Guest Columnist

Finkenauer: Let's work together to cut health costs

Congresswoman Abby Finkenauer speaks at the Progress Iowa Corn Feed at Newbo City Market July 14, 2019.
Congresswoman Abby Finkenauer speaks at the Progress Iowa Corn Feed at Newbo City Market July 14, 2019.

Those of you who know me know that I grew up in a working family. My dad was a union pipefitter-welder, and my mom worked in Dubuque Community Public Schools. When I fight for our district in Washington it’s for my hardworking mom and dad, it’s for my friends and neighbors, it’s for the folks who are busting their tails every day to create a better life for themselves and their families.

I am proud that Iowa has one of the highest ranked health care systems in the country — that is a testament to our hospitals and health providers.

However, there are some serious challenges and threats facing our providers and Iowans seeking care.

This month, I held a prescription drug price roundtable at the Waterloo Public Library. Unfortunately, but unsurprisingly, I heard that rising prescription drug costs are keeping my friend and neighbors up at night, and some are being forced to make an impossible choice between health care and quality of life.

People are even rationing their insulin — something they depend on — because they’re worried they can’t afford it. That’s why I’ve co-sponsored the bipartisan CREATES Act and the Protecting Consumer Access to Generic Drugs Act, both of which passed the House and now wait for the Senate to take them up. These bills will require more transparency from drug manufacturers and make it easier for cheaper generics to come to market.

Our work is nowhere close to being done, but lawmakers — Republicans and Democrats — are coming together to tackle this problem and bring down skyrocketing drug prices.

The problem isn’t just drug prices though. In some parts of Northeast Iowa, some are concerned that they won’t be able to access care in their communities.

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Our rural health care facilities are the bedrock of many communities, but too many are in danger of closing their doors. This summer, we have seen a clinic shutter in Northeast Iowa due to low Medicare reimbursement rates. Another hospital is closing its obstetrics unit, which could force some new mothers to travel long distances to get the care they need. Medicaid privatization has only made this worse, too, with rural nursing homes closing, forcing families to move their loved ones farther away to get the care they need. We also have parents unsure of where or how their child is going to get the care they need. That’s just not right.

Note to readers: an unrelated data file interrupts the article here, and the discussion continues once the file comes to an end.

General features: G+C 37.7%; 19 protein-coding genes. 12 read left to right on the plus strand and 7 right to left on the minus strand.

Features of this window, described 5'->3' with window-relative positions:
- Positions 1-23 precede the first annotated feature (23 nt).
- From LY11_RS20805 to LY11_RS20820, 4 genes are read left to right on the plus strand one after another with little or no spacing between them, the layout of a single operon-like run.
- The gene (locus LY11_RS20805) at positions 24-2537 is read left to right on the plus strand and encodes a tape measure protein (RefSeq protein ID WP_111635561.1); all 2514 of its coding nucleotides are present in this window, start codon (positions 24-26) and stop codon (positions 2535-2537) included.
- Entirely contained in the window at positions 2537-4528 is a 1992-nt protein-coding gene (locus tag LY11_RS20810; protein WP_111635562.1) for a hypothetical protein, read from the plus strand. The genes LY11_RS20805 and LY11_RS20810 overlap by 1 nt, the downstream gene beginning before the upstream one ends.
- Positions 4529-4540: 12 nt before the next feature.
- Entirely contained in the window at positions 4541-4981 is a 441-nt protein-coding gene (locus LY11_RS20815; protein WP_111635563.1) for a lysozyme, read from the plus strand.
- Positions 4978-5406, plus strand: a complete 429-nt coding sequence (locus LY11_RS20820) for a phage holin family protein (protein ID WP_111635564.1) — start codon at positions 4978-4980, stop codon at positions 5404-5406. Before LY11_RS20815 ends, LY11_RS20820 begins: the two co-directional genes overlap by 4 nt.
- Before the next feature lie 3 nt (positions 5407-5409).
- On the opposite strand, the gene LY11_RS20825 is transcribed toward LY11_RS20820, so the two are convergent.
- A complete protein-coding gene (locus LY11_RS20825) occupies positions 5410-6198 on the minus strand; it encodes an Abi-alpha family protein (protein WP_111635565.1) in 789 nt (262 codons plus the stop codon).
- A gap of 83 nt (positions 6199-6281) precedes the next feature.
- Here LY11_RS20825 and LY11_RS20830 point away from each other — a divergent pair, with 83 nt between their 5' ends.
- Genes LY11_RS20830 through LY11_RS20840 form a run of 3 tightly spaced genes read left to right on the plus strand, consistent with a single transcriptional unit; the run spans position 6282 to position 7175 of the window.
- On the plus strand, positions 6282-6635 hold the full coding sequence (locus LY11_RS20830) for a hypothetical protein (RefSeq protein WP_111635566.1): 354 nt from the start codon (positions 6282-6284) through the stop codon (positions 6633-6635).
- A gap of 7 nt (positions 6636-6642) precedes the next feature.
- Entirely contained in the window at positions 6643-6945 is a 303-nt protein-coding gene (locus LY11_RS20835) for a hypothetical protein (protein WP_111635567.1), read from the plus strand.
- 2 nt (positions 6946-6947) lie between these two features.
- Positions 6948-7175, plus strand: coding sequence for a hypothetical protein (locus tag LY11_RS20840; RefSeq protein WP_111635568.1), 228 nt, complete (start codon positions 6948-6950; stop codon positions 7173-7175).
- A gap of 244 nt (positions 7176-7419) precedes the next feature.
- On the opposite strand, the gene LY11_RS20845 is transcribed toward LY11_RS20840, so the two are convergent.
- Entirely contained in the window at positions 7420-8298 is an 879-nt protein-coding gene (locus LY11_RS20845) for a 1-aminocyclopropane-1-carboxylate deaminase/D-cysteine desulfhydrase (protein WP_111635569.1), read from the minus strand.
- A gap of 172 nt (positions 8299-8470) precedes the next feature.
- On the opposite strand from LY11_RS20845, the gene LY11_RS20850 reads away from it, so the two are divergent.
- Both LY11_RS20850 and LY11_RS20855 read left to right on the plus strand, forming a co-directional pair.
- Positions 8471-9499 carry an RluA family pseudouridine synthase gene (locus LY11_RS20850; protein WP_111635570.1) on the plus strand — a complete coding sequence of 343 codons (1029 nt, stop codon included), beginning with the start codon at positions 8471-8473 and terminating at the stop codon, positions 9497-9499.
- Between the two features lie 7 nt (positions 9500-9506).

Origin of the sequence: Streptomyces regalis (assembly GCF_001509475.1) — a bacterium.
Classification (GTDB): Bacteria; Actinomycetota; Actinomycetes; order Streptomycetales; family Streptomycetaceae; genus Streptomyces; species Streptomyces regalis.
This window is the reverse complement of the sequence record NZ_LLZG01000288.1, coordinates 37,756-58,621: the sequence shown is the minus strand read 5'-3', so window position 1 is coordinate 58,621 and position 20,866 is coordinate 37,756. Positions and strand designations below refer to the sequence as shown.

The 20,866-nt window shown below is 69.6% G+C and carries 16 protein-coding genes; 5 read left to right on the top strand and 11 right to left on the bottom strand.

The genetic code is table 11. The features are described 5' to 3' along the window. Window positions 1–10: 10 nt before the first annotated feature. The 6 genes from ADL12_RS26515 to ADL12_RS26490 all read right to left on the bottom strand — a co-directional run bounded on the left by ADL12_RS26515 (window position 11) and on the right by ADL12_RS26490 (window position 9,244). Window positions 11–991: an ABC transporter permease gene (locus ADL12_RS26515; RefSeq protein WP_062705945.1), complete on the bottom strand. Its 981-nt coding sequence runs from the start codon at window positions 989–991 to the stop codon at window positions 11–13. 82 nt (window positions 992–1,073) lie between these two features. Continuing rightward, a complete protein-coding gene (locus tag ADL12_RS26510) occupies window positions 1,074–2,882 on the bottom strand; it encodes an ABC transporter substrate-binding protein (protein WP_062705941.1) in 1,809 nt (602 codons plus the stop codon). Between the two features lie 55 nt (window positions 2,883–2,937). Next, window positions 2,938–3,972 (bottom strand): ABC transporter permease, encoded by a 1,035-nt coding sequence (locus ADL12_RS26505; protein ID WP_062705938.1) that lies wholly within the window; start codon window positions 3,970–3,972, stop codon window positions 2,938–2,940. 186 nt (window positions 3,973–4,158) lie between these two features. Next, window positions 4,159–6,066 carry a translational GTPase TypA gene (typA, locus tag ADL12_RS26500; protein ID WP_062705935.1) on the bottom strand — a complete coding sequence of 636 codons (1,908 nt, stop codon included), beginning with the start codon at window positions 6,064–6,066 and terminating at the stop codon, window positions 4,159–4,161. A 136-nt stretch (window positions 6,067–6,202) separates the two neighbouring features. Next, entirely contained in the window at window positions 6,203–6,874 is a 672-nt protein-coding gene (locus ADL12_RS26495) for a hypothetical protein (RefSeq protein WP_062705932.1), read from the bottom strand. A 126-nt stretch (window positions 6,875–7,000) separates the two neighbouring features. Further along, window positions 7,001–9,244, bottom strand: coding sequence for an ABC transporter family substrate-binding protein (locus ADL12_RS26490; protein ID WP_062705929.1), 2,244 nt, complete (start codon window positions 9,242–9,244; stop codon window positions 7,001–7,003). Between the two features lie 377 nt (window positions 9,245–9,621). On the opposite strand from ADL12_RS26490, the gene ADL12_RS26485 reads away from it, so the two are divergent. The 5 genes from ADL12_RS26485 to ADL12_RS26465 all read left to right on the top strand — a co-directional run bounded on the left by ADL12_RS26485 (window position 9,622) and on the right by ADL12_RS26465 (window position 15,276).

One in every five rural hospitals in our state is at high financial risk. More closures like this could mean our neighbors across the district have to drive hours to get the care they need. We need to fight for these hospitals and clinics in our small towns. That’s why I am championing legislation — like the bipartisan Conrad 30 extension and the Nursing Workforce Reauthorization — that will help bring doctors and other health care professionals to rural areas as well as raise Medicare reimbursement rates.

Right now, Iowa physicians have the seventh lowest Medicare reimbursement rate in the country. That means that many providers struggle to cover the cost of treating Medicare recipients — and the problem is only becoming bigger as our population ages. My bipartisan Keep Physicians Serving Patients Act would ensure doctors receive appropriate payments from Medicare for the vital care they provide. Our doctors have been asking for this for two decades and it’s beyond time for Congress to deliver.

When it comes to our health care system, we still have a long way to go. It’s clear that prescription drug costs are too high, that our providers feel shortchanged by a flawed reimbursement formula, and that some in Washington are more focused on dismantling the entire law that protects people with preexisting conditions rather than building on what works.

That’s why I’ve spent my first eight months in Congress working with Republicans and Democrats to bring down health care costs and protect access to high-quality care. I will continue working with anyone who is serious about helping my friends and neighbors sleep soundly without the growing burden of health care hanging over their heads.

When we work together, we can make a positive difference for the hardworking folks in our district, in Iowa, and all over this country.

Democratic U.S. Rep. Abby Finkenauer represents Iowa’s 1st District.

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